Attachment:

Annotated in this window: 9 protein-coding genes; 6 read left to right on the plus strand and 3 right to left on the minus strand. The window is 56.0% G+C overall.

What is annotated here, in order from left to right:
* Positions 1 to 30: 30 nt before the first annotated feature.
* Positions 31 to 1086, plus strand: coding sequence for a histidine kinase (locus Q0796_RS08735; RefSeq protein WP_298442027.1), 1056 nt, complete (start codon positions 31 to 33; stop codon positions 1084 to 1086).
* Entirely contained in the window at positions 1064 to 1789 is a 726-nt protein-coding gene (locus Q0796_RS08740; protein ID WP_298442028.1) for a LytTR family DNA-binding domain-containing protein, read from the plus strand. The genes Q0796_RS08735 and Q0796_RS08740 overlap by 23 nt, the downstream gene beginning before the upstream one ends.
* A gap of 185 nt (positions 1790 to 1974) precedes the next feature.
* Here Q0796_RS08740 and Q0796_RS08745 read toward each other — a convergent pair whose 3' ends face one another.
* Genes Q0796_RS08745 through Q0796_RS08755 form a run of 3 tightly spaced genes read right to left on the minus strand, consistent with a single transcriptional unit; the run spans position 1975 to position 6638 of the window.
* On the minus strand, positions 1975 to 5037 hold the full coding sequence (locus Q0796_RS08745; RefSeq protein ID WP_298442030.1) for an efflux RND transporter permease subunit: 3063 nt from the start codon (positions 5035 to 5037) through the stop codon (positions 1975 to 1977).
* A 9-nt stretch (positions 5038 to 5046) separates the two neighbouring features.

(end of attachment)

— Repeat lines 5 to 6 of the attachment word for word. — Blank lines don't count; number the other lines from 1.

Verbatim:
* Entirely contained in the window at positions 1064 to 1789 is a 726-nt protein-coding gene (locus Q0796_RS08740; protein ID WP_298442028.1) for a LytTR family DNA-binding domain-containing protein, read from the plus strand. The genes Q0796_RS08735 and Q0796_RS08740 overlap by 23 nt, the downstream gene beginning before the upstream one ends.
* A gap of 185 nt (positions 1790 to 1974) precedes the next feature.